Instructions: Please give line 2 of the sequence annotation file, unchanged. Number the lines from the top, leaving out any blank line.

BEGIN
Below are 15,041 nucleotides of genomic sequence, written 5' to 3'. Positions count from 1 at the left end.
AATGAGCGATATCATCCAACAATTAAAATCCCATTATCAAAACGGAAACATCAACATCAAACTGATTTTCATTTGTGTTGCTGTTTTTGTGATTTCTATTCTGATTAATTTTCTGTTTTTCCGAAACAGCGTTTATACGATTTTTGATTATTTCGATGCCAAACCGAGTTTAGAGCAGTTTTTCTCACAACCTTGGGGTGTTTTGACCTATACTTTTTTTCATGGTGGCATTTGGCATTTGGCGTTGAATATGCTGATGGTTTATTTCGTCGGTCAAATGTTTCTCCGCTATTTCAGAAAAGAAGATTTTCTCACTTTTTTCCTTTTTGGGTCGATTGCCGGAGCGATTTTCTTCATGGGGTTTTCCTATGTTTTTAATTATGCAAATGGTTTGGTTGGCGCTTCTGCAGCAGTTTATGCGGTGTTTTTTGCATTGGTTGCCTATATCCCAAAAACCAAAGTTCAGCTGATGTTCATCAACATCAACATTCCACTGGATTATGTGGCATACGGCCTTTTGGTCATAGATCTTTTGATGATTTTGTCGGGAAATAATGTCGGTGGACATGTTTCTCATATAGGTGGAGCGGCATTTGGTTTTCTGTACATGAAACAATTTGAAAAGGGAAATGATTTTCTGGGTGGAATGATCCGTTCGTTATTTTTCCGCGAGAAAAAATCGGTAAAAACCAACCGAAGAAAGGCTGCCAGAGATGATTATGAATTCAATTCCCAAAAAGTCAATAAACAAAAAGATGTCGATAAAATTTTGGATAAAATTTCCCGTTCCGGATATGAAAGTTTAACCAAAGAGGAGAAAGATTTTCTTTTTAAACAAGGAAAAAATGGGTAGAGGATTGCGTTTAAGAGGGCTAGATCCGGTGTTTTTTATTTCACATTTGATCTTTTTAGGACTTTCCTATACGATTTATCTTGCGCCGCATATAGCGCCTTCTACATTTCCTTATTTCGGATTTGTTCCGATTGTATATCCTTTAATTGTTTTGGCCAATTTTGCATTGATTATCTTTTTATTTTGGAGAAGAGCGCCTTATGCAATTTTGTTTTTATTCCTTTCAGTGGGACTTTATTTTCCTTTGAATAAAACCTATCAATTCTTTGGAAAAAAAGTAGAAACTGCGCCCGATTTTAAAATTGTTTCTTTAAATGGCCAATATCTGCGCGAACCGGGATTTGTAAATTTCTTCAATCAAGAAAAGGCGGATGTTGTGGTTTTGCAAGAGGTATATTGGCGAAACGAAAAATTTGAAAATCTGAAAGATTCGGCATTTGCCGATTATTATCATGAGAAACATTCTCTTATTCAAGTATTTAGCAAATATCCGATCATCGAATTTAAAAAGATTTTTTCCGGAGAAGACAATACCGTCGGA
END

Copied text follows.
AATGAGCGATATCATCCAACAATTAAAATCCCATTATCAAAACGGAAACATCAACATCAAACTGATTTTCATTTGTGTTGCTGTTTTTGTGATTTCTATTCTGATTAATTTTCTGTTTTTCCGAAACAGCGTTTATACGATTTTTGATTATTTCGATGCCAAACCGAGTTTAGAGCAGTTTTTCTCACAACCTTGGGGTGTTTTGACCTATACTTTTTTTCATGGTGGCATTTGGCATTTGGCGTTGAATATGCTGATGGTTTATTTCGTCGGTCAAATGTTTCTCCGCTATTTCAGAAAAGAAGATTTTCTCACTTTTTTCCTTTTTGGGTCGATTGCCGGAGCGATTTTCTTCATGGGGTTTTCCTATGTTTTTAATTATGCAAATGGTTTGGTTGGCGCTTCTGCAGCAGTTTATGCGGTGTTTTTTGCATTGGTTGCCTATATCCCAAAAACCAAAGTTCAGCTGATGTTCATCAACATCAACATTCCACTGGATTATGTGGCATACGGCCTTTTGGTCATAGATCTTTTGATGATTTTGTCGGGAAATAATGTCGGTGGACATGTTTCTCATATAGGTGGAGCGGCATTTGGTTTTCTGTACATGAAACAATTTGAAAAGGGAAATGATTTTCTGGGTGGAATGATCCGTTCGTTATTTTTCCGCGAGAAAAAATCGGTAAAAACCAACCGAAGAAAGGCTGCCAGAGATGATTATGAATTCAATTCCCAAAAAGTCAATAAACAAAAAGATGTCGATAAAATTTTGGATAAAATTTCCCGTTCCGGATATGAAAGTTTAACCAAAGAGGAGAAAGATTTTCTTTTTAAACAAGGAAAAAATGGGTAGAGGATTGCGTTTAAGAGGGCTAGATCCGGTGTTTTTTATTTCACATTTGATCTTTTTAGGACTTTCCTATACGATTTATCTTGCGCCGCATATAGCGCCTTCTACATTTCCTTATTTCGGATTTGTTCCGATTGTATATCCTTTAATTGTTTTGGCCAATTTTGCATTGATTATCTTTTTATTTTGGAGAAGAGCGCCTTATGCAATTTTGTTTTTATTCCTTTCAGTGGGACTTTATTTTCCTTTGAATAAAACCTATCAATTCTTTGGAAAAAAAGTAGAAACTGCGCCCGATTTTAAAATTGTTTCTTTAAATGGCCAATATCTGCGCGAACCGGGATTTGTAAATTTCTTCAATCAAGAAAAGGCGGATGTTGTGGTTTTGCAAGAGGTATATTGGCGAAACGAAAAATTTGAAAATCTGAAAGATTCGGCATTTGCCGATTATTATCATGAGAAACATTCTCTTATTCAAGTATTTAGCAAATATCCGATCATCGAATTTAAAAAGATTTTTTCCGGAGAAGACAATACCGTCGGA